Kenneth Brill, visiting Sydney for the DC Strategics conference later this month, talks about the need for data centre resiliency with iTnews editor Brett Winterford.
iTnews: What led you to come up with the Tier system as we know it?
KB: It goes back some 18 years. We were working for the United Postal Service as consultants. Prior to 1989, UPS had been a packaged delivery company. Computing was a back-office function for them.
But that changed when they went into the overnight delivery business. Suddenly computing became critical to the life of the company.
The brand new data centre UPS had just built became obsolete overnight. The data centre was designed for back-office functions for a package delivery company. It was inadequate for an airline business.
What you have to remember is, the worst time for an airline business to be down is at night. You absolutely must have IT operational at night. There are mainframes at almost all airlines that if some of these functions weren't done, the airline is out of business.
In the case of UPS, an overnight IT outage back then could mean that two million packages were not delivered the next day. When you consider that UPS offered a ten dollar refund in the event your package did not go to its destination the next day, you are looking at every IT downtime event potentially costing them $20 million. A couple of those events and you could have afforded to build a new data centre.
Take us back to the late eighties, business worked differently before then. You could shut IT down to do maintenance. It's amazing to think that only twenty years ago or so, that's the way things were.
We were contracted as consultants. We were just doing at the time what people do when they approach a problem - we applied new thinking. What we came up with was a standard that was set for the rest of the industry.
What we worked out was a way to make power and cooling no longer be a gate for the rest of the business.
What made you decide to publish and copyright the standard?
KB: We published the first standard in 1996. One of our clients was a guy from Hewlett Packard. He wanted a simple way to explain to his management why he was asking for US$50 million to build a data centre.
This is what is so interesting about this standard. It really has been a user-driven standard. Most standards will be driven by people who have something to sell. This is a standard driven by people that want to buy something.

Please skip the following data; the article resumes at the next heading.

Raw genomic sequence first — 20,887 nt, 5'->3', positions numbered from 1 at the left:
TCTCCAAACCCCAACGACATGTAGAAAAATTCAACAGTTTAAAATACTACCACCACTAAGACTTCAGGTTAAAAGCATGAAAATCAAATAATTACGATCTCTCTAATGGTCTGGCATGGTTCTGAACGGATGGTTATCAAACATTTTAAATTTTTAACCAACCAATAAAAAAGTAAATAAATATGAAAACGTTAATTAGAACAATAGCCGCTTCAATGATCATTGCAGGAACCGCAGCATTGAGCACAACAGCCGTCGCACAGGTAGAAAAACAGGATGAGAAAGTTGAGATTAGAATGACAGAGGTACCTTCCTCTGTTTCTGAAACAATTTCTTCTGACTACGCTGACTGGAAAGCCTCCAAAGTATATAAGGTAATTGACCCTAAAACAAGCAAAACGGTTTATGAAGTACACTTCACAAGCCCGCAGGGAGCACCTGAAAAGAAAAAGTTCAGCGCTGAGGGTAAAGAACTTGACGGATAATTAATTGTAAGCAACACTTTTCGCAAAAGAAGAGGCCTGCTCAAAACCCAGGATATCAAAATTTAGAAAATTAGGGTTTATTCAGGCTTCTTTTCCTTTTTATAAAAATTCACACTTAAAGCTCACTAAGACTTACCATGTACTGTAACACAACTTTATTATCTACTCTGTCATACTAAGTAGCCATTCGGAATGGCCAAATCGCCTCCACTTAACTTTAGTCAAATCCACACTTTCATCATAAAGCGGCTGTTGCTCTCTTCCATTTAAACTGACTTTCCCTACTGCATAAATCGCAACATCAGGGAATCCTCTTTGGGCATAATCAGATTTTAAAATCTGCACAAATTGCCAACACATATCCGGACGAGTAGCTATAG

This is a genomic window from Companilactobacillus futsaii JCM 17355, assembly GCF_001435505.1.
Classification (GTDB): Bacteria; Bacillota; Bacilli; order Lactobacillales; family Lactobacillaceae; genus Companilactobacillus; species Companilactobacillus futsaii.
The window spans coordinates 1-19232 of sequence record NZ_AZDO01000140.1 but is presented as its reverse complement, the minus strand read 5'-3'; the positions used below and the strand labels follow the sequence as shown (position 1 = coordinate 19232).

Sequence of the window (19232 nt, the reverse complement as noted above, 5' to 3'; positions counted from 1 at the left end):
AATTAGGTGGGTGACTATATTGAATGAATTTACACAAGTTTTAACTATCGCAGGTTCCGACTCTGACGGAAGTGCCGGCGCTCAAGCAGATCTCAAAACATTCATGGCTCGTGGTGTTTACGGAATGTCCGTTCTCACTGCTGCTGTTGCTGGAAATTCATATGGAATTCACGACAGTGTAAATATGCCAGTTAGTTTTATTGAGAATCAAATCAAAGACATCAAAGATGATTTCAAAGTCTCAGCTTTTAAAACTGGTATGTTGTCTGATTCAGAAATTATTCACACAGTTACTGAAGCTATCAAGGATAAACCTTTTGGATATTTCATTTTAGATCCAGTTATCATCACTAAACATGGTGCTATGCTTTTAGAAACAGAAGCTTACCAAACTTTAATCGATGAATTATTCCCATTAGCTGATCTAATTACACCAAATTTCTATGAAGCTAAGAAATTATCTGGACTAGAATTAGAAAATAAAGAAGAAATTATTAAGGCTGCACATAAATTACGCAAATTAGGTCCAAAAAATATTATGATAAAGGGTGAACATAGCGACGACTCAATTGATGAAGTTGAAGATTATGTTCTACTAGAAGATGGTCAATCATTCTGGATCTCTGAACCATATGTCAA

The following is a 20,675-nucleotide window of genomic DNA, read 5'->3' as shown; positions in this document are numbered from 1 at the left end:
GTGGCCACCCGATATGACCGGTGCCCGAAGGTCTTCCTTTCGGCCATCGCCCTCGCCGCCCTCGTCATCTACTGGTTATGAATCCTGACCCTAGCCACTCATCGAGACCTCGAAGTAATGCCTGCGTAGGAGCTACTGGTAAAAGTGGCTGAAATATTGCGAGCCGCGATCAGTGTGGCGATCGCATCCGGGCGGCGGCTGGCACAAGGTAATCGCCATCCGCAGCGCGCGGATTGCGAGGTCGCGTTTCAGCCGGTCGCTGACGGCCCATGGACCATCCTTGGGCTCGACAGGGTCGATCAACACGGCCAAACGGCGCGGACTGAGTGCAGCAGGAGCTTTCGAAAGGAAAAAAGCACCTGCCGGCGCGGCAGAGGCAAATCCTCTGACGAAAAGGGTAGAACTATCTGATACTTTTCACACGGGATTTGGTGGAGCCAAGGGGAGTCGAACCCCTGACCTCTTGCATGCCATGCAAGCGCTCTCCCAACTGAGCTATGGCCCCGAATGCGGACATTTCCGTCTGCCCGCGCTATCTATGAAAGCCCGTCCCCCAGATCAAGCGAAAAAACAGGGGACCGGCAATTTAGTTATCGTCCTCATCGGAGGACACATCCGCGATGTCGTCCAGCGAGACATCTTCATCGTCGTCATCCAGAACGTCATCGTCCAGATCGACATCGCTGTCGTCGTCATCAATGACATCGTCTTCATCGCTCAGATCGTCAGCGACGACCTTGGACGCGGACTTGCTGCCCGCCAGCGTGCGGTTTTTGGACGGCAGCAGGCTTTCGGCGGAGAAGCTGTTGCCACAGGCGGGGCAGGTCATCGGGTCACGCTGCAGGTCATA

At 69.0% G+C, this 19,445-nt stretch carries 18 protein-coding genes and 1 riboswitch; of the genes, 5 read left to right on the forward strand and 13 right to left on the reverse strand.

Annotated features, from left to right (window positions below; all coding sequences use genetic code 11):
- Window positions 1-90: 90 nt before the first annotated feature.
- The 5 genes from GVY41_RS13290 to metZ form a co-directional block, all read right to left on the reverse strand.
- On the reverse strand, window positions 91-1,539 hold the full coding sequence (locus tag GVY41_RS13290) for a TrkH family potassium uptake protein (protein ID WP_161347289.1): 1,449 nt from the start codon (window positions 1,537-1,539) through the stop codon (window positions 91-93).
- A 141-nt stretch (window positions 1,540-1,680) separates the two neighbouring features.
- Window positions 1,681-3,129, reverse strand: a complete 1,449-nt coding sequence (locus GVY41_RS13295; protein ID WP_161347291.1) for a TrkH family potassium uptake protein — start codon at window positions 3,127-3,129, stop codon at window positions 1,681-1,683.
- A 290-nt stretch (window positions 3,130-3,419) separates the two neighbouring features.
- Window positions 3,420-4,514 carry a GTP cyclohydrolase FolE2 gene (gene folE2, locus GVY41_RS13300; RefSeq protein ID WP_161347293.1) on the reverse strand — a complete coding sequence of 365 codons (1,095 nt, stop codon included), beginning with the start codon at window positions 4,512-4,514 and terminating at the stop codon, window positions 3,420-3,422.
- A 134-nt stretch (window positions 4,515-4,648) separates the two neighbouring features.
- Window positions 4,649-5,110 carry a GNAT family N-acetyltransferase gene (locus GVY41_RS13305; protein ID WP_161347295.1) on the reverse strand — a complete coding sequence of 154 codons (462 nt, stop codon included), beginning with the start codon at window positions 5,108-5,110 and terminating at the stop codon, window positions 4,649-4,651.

How often is the standard used?
KB: There are plenty of people that use and abuse this standard.
Anybody who makes a self-claim to a tier level needs to be looked at with a jaundiced eye.
Only data centres accredited are listed on the institute's web site.
We have a process of evaluation as to what tier level a data centre is. When we look at some of the data centres that make their own claims, we find that they tend to be off by at least one tier, if not two. This can be very disappointing to the owner, who spent good money but missed the mark.
Often times, they could have fixed it had they got some help in the beginning - usually it costs no more to do it the right way.
Can you give us an example of a common mistake?
KB: A Tier 3 data centre, you should be able to do maintenance on any part of the mechanical or electrical plant without IT shutting down. You should be able to draw a circle around every part of the data centre and be able to say that you can function without it. It's as simple as that. But so many data centres that call themselves Tier III would require IT to be shut down to perform maintenance on plant. This means most of the time that the plant isn't maintained. When it fails, it will be a much more catastrophic failure.
Or another - I was reviewing a data centre not too long ago. The capacity they wanted to have was 10 megawatts (MW). Because of how they arranged things - on a concurrent maintenance they could only use 6 MW of that 10 MW - that investment in 4 MW of power was lost. Now I am not sure that most customers would even have found the problem, but the people in our company look at 50 to 100 projects a year.
Why don't more data centres engage the Uptime Institute for an official rating? Is it expensive?
KB: The cost is in the fraction of a percent of the project. We don't make any money. We serve a validation function.
It is important to note that very few businesses can justify a Tier 4 standard. Tier 4 is fault tolerant - tolerant of any equipment failure. We don't even believe that most data centres have the business failure consequences to justify Tier 4. An outage would have to impact earnings for the quarter to be Tier 4.
Many people need Tier 3, however. Google is a Tier One design and that is absolutely the right business decision for them. Our own little computer room is Tier One - and that is the right decision for us.
We are agnostic to what tier level you should have. If you do justify Tier 4, you need to know that it's what you are getting. It will more than pay off the small amount of money you pay to do this.
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